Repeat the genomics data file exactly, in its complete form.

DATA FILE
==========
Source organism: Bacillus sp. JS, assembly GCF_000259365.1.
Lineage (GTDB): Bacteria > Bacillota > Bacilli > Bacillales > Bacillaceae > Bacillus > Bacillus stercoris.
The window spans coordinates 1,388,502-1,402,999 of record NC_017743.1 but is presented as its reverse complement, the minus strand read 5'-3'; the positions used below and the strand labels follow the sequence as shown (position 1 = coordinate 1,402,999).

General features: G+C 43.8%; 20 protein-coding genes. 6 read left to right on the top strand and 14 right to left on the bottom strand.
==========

Source organism: Bacillus sp. JS, assembly GCF_000259365.1.
Lineage (GTDB): Bacteria > Bacillota > Bacilli > Bacillales > Bacillaceae > Bacillus > Bacillus stercoris.
The window spans coordinates 1,388,502-1,402,999 of record NC_017743.1 but is presented as its reverse complement, the minus strand read 5'-3'; the positions used below and the strand labels follow the sequence as shown (position 1 = coordinate 1,402,999).

General features: G+C 43.8%; 20 protein-coding genes. 6 read left to right on the top strand and 14 right to left on the bottom strand.